Bounty hunter Duane “Dog” Chapman says he won’t give up his life’s work because of his arrest in Mexico, but he’ll stick to missions closer to home.

“I’m going to keep bounty hunting in the U.S., but not in Mexico,” he told FOXNews.com Thursday. “I don’t know anything else to do. I still have a few to pick up.”

He said he has decided to specialize in crimes against women and children and target those perpetrators.

Last week, a judge in Mexico cleared Chapman, 53, of all criminal charges for his 2003 capture in Puerto Vallarta of a convicted American rapist on the lam. An appeal was pending.

“I felt like I’d had a heart transplant,” Chapman said of his reaction to the dropped charges. “I felt brand new.”

A Mexican federal court charged Chapman, his son and another associate with deprivation of liberty for seizing Andrew Luster, an heir to the Max Factor cosmetics fortune. Bounty hunting is a crime in Mexico.

Chapman said appeals were “automatic” in Mexico and he’s confident that an appeals court would uphold the judge’s decision.

“I’m an optimist,” he told FOXNews.com. “Mexico is not mad at me. I applaud the Mexican justice system.”

Chapman was awaiting a possible extradition to Mexico and a criminal trial there. He faced four years in a Mexican prison if convicted.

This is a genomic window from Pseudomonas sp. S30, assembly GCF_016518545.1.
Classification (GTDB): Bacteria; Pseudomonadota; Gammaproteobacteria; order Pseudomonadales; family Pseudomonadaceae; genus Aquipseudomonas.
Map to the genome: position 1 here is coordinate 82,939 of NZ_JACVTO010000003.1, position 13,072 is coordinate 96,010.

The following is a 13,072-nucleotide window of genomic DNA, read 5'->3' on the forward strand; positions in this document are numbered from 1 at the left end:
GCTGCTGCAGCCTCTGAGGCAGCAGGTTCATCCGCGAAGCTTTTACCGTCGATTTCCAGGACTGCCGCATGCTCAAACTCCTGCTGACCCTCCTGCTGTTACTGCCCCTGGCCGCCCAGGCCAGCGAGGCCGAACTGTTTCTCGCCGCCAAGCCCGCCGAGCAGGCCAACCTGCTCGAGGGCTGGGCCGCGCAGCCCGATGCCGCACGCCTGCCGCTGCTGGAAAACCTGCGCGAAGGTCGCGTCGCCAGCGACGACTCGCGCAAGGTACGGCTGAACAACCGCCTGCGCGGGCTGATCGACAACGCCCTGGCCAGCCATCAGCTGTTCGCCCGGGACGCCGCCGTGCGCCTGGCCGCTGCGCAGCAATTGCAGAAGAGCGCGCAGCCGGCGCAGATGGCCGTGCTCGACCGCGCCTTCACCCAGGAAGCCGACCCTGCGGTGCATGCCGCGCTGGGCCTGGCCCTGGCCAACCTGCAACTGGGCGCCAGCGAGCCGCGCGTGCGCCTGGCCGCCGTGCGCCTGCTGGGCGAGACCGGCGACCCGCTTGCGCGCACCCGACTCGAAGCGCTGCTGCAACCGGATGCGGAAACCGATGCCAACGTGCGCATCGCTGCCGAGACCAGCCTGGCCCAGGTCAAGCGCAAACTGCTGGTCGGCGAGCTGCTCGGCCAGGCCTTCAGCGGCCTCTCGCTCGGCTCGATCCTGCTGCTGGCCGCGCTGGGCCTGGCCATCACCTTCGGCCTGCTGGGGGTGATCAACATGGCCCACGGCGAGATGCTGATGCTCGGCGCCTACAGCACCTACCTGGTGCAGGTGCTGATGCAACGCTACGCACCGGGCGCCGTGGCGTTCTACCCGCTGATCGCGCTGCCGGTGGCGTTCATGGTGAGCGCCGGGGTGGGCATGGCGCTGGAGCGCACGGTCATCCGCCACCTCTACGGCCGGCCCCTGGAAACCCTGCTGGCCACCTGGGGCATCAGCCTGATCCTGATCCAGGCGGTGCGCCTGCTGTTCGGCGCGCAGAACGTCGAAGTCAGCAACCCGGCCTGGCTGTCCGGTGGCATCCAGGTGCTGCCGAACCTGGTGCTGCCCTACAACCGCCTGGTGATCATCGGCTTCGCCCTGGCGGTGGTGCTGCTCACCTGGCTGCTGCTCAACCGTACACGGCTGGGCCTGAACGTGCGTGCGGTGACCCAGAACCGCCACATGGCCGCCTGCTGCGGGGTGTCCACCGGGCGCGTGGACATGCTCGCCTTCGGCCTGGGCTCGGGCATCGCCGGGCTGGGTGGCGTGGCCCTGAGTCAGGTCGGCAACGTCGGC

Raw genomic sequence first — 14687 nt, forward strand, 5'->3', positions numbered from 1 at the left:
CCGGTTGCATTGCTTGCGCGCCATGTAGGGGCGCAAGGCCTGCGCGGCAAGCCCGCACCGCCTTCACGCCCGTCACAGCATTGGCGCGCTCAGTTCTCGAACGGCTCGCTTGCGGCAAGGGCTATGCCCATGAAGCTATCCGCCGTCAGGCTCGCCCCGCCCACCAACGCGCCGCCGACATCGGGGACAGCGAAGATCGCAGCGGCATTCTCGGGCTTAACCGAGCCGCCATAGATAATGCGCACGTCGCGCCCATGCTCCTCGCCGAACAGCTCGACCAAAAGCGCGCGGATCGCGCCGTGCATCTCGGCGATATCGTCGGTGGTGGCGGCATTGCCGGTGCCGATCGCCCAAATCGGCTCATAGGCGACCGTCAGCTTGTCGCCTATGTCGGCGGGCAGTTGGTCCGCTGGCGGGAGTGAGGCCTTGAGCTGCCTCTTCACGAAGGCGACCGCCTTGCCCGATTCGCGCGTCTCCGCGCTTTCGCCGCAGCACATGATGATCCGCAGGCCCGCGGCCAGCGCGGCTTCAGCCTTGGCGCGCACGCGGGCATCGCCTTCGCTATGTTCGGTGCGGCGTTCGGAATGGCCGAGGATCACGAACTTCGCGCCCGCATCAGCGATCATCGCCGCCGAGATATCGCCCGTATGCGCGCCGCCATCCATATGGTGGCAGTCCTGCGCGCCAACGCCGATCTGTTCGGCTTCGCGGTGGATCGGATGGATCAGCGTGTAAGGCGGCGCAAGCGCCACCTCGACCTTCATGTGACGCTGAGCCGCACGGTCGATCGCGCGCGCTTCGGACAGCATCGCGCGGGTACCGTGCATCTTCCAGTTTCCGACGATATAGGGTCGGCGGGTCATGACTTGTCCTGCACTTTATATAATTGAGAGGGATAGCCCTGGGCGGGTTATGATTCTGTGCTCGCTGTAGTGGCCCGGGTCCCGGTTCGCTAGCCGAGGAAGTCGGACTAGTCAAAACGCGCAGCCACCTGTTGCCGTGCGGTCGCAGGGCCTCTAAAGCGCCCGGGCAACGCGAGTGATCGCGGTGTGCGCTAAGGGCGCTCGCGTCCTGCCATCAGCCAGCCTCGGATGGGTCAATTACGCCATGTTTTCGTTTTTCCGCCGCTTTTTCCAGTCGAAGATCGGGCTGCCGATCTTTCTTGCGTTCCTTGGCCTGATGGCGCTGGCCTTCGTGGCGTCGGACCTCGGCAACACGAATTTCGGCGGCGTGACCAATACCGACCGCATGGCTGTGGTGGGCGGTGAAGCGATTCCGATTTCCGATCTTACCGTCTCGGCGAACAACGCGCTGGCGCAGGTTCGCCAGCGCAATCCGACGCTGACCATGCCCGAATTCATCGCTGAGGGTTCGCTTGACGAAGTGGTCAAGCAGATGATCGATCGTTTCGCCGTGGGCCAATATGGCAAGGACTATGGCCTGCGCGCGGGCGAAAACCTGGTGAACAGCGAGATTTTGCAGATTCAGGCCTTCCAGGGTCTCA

Luster, who was found guilty of drugging and raping three women, had jumped a $1 million bond and disappeared during his California trial. He was wanted by U.S. courts when Chapman caught him and is now serving a 124-year prison sentence.

Chapman was jailed briefly after his September 2006 arrest but was freed on bail. His capture of Luster made him famous and inspired the A&E reality show “Dog the Bounty Hunter.”

Chapman — who just released a book “You Can Run but You Can’t Hide” on Tuesday — said he’ll stay out of Mexico on future bounty-hunting missions unless the Mexican government invites him, and he won’t do any work in any other foreign countries, either.

“I want to stick to America,” he said.